Skip to content

Is There a Correction in Our Future?

The New York Times and the Financial Times have both warned recently of a possible stock market (and economic?) correction in our future.

The NYT said on March 24, “Investors who fail to take a hard look at the vulnerability of the American economy are courting tremendous risk. The fact that after years of profligacy the federal government is fiscally ill prepared to respond to a destabilizing downturn only increases those risks.”

William Rhodes, CEO of Citibank, wrote in the Financial Times on March 29:

The low spreads, the tremendous build-up of liquidity, the reach for yield and the lack of differentiation among borrowers have stimulated both dynamic growth and some real concerns….

As lenders and investors inevitably become more discriminating, liquidity will recede and a number of problems will surface….

I believe that over the next 12 months a market correction will occur and this time it will be a real correction….

Today, hedge funds, private equity and those involved in credit derivatives play important, and as yet largely untested, roles. The primary worry of many who make or regulate the market is not inflation or growth or interest rates, but instead the coming adjustment and the possible destabilising effect these new players could have on the functioning of international markets as liquidity recedes. It is also possible that they could provide relief for markets that face shortages of liquidity.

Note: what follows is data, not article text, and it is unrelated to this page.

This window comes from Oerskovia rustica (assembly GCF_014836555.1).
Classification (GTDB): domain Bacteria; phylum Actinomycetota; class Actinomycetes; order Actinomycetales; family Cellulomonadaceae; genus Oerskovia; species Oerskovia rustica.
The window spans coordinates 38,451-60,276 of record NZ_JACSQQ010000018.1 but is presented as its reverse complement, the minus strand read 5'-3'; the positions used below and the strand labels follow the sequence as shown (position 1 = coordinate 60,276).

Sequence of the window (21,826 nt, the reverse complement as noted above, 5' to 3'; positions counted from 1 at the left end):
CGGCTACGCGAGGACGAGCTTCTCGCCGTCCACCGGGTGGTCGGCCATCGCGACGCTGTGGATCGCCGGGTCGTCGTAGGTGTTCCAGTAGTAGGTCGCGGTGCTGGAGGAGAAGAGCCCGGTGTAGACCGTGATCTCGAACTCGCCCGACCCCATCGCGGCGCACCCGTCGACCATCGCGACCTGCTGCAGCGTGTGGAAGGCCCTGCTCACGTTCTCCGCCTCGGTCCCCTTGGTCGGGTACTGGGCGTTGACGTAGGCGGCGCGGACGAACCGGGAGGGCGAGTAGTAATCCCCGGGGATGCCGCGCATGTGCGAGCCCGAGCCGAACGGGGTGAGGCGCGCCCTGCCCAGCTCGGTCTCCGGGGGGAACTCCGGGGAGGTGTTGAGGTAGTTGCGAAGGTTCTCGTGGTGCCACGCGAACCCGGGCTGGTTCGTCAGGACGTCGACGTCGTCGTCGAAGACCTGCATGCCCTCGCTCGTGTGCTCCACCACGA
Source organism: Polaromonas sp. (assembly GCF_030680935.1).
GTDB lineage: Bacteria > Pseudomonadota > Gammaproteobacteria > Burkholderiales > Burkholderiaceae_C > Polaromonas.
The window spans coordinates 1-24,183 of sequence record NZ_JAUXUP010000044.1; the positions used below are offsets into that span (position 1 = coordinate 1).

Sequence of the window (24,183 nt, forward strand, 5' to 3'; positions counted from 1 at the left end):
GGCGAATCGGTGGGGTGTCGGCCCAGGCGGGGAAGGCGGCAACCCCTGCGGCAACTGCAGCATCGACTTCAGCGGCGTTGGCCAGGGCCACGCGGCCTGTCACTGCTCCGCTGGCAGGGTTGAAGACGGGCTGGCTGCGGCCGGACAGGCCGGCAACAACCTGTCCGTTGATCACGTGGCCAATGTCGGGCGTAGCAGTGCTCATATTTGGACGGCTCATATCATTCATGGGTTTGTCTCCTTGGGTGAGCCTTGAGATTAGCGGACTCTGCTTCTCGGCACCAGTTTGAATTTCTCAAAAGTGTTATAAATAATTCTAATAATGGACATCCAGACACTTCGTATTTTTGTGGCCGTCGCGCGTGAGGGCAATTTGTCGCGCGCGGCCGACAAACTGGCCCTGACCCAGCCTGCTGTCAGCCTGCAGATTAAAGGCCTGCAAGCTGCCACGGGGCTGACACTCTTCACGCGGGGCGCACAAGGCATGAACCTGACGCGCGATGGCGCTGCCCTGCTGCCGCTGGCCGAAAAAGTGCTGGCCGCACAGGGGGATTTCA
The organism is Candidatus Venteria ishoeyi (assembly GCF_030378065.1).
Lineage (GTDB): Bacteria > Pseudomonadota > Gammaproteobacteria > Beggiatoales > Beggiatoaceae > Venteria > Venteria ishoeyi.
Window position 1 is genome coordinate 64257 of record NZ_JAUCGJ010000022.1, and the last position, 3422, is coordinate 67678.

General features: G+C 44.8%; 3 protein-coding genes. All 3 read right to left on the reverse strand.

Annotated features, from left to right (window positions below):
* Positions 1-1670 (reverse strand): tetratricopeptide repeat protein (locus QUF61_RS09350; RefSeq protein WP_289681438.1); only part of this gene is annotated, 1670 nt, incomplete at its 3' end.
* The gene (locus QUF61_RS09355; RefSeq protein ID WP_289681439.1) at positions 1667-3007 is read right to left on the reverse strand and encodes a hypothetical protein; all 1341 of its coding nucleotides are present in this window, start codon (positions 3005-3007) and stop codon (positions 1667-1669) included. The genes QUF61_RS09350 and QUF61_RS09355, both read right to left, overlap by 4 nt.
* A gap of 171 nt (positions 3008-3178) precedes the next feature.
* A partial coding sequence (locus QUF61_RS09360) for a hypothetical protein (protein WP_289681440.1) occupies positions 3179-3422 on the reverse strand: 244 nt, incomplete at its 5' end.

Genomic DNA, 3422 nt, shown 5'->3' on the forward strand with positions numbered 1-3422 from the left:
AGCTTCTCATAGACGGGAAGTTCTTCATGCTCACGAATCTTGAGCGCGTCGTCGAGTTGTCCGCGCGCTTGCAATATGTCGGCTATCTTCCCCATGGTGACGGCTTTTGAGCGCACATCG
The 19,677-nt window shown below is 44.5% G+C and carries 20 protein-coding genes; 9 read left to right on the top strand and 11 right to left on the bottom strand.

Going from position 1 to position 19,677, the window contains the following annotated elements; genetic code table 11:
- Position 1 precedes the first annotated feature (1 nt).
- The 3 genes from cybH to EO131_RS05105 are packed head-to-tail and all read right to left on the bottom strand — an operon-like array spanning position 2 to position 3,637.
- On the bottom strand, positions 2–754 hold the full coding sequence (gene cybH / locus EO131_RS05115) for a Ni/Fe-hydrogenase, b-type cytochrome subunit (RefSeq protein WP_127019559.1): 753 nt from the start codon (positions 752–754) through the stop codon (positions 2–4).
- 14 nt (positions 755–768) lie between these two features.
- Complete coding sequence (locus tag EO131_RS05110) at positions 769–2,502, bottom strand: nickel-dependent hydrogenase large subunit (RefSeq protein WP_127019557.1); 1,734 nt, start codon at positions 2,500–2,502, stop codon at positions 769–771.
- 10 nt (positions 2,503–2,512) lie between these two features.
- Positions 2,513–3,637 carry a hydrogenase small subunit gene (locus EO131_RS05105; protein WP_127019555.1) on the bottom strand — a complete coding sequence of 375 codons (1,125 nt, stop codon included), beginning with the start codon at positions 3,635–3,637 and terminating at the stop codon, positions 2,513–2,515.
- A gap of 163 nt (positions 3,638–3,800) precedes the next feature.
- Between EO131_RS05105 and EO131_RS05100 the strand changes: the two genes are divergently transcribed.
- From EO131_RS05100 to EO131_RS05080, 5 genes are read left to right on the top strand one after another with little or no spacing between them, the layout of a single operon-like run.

Either way, this clearly is the time to exercise greater prudence in lending and in investing and to resist any temptation to relax standards.

My own view of what’s going on is that interest rates price both inflation and risk. When inflation was higher and interest rates were higher, they more or less incorporated the risk factor, i.e., it was relatively small in comparison to the inflation factor. As inflation fell and interest rates fell with it, the risk portion shrank in tandem. However, if anything the risk has been going up, not down, as hedge funds, private equity, and derivatives have played a more and more important role. In addition, the entry into the world economy of new major players such as China and India, who have kept inflation artificially low by depressing wage costs, has also kept the risk factor artificially low while actually increasing risk.

As Rhodes said, someday investors will begin to notice this underpricing of risk, maybe not until something happens to highlight the risk factor. The sub-prime mortgage sector is probably not big enough in itself to do this, but if some other bump comes along while sub-primes are still a problem, that might do it.

Politically, it should be noted that while interest rates have fallen for big investors, they have risen for small consumers. In addition to the sub-prime mortgage scandal, which came to light because the interest rates on these mortgages increased dramatically, credit card issuers are raising rates far above the prime rates they charge wealthy individuals, as well as adding all kinds of fees and penalties. This doesn’t represent risk pricing so much as it does hucksterism and usury. Lenders are taking advantage of people who have gotten themselves in trouble by borrowing too much. This is illustrated by the fact that people in credit trouble often get more offers from lenders (“loan sharks,” even if they are big, fancy banks) than people with good credit histories.

Leave a Reply

Your email address will not be published. Required fields are marked *